Defense bill aims to address sexual assault crisis

Staff Writer
Columbus CEO

WASHINGTON (AP) — A comprehensive defense policy bill that aims to deal with the epidemic of sexual assault in the military is heading to the Senate, where it could get slowed by Republican outrage over majority Democrats' limits on GOP power.

The House overwhelmingly passed the legislation, 350-69, on Thursday night, the last roll call vote before the House adjourned for the year. The strong bipartisan vote puts pressure on the Senate to back the legislation without changes even though Senate Republicans are furious with their inability to offer any amendments to the massive bill.

Reflecting the drawdown in Afghanistan and reduced defense spending, the bill would authorize $552.1 billion for the regular budget, plus $80.7 billion for conflicts overseas in the fiscal year that began Oct. 1. It represented a compromise worked out by the top Republicans and Democrats on the House and Senate Armed Services committees after a similar bill stalled in the Senate just before Thanksgiving.

The bill would provide a 1 percent salary increase for military personnel, keep construction going on bases and an aircraft carrier in Virginia, pay for the destruction of chemical weapons in Syria and cover combat pay for war-fighters. The question is whether Senate Republicans would scuttle the popular bill days before Christmas at a potential political cost to incumbents facing primary challengers.

"To not pass this is to jeopardize our national security and not support our troops," said Rep. Adam Smith of Washington state, the top Democrat on the House Armed Services Committee.

House Speaker John Boehner, R-Ohio, said in a statement that the bill "provides our troops with the tools, resources and authorities they need to keep America safe."

Congress has passed the National Defense Authorization Act every year since the Kennedy administration. Senate Republicans, including Minority Leader Mitch McConnell, R-Ky., are angry over tactics by Senate Majority Leader Harry Reid, D-Nev., accusing him of tyranny for changing the rules last month to reduce their power over nominations and denying them the opportunity to offer amendments on the defense bill.

The bitterness was evident in Sen. Rand Paul's words on the Senate floor.

"We have no more rules, and we have no more comity. We have no more compromise," the Kentucky Republican said. "What we have is poison, poison that's been given to us by people who have no concern for the rules."

Senate Republicans could block the defense bill, challenging the notion of rushing through a massive bill without any amendments and force Reid to secure 60 votes to move ahead.

Senior military leaders, including Army Gen. Martin Dempsey, chairman of the Joint Chiefs of Staff, have written to congressional leaders, pleading with them to approve the bill.

The legislation includes nearly two dozen provisions addressing the epidemic of sexual assault in the military. The Pentagon has estimated that 26,000 members of the military may have been sexually assaulted last year, though thousands were afraid to come forward for fear of inaction or retribution.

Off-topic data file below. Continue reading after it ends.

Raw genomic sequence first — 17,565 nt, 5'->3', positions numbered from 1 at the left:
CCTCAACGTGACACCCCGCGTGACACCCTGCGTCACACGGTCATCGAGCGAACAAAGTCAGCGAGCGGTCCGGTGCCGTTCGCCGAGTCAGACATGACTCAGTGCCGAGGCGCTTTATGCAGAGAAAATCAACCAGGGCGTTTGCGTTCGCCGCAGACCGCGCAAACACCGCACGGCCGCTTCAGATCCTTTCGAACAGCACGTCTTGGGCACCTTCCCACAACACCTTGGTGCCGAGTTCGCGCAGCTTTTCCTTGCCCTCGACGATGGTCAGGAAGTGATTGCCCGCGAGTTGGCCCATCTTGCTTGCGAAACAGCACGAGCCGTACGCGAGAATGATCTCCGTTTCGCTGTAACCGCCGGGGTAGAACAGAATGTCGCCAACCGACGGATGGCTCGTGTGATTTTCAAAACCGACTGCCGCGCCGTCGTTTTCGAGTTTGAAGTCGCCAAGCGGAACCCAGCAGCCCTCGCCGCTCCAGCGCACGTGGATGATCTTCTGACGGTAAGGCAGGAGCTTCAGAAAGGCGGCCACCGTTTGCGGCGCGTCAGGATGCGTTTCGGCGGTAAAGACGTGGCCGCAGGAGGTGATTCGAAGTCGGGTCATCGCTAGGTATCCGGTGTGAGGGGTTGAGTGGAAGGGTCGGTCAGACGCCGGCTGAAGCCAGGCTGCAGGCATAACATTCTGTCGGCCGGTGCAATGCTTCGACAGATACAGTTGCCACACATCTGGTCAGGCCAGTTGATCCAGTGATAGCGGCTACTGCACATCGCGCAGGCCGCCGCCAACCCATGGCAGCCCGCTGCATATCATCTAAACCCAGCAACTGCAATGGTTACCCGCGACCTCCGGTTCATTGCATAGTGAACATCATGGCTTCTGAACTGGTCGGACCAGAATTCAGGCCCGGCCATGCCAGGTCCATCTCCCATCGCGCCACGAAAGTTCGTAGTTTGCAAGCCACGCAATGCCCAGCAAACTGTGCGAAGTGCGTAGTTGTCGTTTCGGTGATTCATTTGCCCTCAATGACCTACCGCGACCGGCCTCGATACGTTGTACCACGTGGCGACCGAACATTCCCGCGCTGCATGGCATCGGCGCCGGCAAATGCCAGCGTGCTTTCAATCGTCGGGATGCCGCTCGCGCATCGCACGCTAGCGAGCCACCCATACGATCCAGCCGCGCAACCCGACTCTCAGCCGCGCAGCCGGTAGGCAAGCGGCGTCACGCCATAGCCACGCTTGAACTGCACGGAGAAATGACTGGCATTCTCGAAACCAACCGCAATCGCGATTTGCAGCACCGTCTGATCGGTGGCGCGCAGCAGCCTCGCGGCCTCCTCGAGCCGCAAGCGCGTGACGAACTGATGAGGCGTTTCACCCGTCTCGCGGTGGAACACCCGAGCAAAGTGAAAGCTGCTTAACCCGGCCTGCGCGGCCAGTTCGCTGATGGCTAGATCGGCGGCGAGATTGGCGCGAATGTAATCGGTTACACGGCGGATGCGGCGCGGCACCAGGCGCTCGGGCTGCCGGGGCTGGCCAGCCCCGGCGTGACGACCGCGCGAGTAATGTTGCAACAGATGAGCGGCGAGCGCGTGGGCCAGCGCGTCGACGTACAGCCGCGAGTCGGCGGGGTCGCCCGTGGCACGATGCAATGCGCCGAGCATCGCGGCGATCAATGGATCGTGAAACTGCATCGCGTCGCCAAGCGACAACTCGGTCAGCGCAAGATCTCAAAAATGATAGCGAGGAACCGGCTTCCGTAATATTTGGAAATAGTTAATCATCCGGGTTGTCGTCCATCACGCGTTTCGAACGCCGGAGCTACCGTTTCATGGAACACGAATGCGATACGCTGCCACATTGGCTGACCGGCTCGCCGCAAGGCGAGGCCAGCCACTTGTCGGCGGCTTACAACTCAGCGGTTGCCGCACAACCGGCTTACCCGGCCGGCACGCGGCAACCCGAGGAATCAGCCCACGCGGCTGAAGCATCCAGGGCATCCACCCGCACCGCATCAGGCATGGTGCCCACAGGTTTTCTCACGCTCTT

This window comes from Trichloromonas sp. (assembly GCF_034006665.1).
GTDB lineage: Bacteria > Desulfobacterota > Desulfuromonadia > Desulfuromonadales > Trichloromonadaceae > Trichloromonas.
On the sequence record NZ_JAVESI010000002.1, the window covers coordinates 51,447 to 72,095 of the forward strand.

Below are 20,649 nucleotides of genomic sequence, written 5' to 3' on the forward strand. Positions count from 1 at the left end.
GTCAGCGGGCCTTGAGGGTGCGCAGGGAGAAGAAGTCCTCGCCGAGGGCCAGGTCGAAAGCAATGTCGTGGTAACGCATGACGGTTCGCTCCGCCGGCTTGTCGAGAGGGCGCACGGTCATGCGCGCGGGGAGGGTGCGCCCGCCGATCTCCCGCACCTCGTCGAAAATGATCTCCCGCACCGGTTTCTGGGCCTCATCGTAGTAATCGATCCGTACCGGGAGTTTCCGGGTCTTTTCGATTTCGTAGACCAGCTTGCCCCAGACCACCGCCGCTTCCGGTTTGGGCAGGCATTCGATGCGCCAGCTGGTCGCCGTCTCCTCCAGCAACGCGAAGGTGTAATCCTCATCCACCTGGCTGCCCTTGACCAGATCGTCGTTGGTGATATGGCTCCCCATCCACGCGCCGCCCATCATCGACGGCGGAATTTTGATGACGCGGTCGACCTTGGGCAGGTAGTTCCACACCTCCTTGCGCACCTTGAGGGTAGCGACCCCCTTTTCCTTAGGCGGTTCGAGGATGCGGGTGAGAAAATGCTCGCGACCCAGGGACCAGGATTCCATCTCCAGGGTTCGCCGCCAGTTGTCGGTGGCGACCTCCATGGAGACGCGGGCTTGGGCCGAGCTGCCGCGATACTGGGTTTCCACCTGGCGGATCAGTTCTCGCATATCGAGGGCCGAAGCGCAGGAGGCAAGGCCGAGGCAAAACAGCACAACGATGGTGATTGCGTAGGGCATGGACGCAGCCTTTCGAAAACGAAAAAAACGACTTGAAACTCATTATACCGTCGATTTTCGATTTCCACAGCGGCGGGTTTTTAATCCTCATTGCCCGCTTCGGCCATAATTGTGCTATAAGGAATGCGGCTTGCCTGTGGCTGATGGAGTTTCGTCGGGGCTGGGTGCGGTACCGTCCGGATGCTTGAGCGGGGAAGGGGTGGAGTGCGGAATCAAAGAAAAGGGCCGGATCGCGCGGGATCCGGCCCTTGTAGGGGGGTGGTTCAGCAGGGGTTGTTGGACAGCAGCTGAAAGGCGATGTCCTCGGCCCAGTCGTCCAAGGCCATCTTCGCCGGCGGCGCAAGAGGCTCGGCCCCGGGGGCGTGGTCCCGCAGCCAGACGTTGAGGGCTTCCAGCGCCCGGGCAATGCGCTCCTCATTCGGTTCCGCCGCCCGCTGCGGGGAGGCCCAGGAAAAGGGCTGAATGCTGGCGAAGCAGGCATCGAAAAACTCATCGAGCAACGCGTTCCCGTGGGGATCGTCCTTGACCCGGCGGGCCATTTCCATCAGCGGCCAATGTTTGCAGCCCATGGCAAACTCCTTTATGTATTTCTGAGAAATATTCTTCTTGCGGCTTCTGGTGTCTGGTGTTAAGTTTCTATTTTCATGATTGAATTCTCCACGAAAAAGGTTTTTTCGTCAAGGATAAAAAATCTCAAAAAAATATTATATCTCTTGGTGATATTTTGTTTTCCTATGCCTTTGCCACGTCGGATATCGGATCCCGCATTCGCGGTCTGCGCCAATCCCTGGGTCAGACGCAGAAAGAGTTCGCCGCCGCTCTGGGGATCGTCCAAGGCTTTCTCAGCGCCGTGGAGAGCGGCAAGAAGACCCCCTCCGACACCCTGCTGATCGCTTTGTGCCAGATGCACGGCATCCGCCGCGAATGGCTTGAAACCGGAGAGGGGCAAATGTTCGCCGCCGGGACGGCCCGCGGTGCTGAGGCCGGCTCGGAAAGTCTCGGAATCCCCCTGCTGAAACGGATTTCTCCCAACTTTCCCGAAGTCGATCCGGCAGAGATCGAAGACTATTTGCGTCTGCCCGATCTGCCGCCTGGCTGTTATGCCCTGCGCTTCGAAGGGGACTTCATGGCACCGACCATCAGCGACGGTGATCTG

The bill would strip military commanders of their ability to overturn jury convictions, require a civilian review if a commander declines to prosecute a case and require that any individual convicted of sexual assault face a dishonorable discharge or dismissal. The bill also would provide victims with legal counsel, eliminate the statute of limitations for courts-martial in rape and sexual assault cases and criminalize retaliation against victims who report a sexual assault.

The compromise adds another provision with strong bipartisan support that would change the military's Article 32 proceedings to limit intrusive questioning of victims, making it more similar to a grand jury.

Outraged by several high-profile cases, Republicans and Democrats in the House and Senate united behind efforts to stop sexual assaults. Reps. Mike Turner, R-Ohio, and Niki Tsongas, D-Mass., seized the lead in the House, while the record number of women on the Senate Armed Services Committee — seven of the panel's 26 senators — shepherded changes in the Senate.

Tsongas said the latest changes were only one step, as each year Congress discovers another shortcoming in the rules.

"There is no single bullet," she said in an interview. "This is multifaceted in its challenge and is going to require many, many efforts to deal with those facets."

The legislation does not include a contentious proposal from Sen. Kirsten Gillibrand, D-N.Y., to give victims of rape and sexual assault in the military an independent route outside the chain of command for prosecuting attackers, taking the authority away from commanders.

Rep. Howard "Buck" McKeon, R-Calif., chairman of the House Armed Services Committee, said the measure provides "badly needed reforms to help alleviate the crisis of sexual assault in the military."

Among other provisions, the bill would bar transfers of terror suspects at the U.S. detention center at Guantanamo Bay, Cuba, to the facilities in the U.S., an extension of current law. But it would give the Obama administration a bit more flexibility in sending suspects to foreign countries.